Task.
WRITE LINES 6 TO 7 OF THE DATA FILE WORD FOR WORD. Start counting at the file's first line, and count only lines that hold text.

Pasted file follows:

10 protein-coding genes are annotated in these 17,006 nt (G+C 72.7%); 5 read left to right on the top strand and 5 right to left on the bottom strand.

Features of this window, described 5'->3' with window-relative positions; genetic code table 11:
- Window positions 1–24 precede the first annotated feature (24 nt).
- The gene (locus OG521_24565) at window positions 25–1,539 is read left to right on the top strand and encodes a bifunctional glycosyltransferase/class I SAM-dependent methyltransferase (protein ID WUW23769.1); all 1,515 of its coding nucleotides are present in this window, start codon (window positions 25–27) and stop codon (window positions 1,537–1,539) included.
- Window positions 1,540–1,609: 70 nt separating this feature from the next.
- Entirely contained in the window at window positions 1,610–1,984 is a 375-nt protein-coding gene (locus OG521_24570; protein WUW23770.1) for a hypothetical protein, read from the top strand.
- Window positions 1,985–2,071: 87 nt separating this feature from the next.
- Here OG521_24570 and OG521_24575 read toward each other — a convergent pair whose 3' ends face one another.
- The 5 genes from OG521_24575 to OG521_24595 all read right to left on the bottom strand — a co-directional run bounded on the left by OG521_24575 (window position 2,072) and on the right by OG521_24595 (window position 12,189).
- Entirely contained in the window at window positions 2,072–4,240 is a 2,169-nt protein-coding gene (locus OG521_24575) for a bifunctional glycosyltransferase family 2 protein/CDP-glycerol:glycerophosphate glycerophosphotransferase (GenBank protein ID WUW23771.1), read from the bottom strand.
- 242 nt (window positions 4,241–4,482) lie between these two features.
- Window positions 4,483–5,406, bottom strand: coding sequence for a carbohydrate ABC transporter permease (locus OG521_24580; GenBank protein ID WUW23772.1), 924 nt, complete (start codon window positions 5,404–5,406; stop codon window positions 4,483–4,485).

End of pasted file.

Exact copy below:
- Entirely contained in the window at window positions 1,610–1,984 is a 375-nt protein-coding gene (locus OG521_24570; protein WUW23770.1) for a hypothetical protein, read from the top strand.
- Window positions 1,985–2,071: 87 nt separating this feature from the next.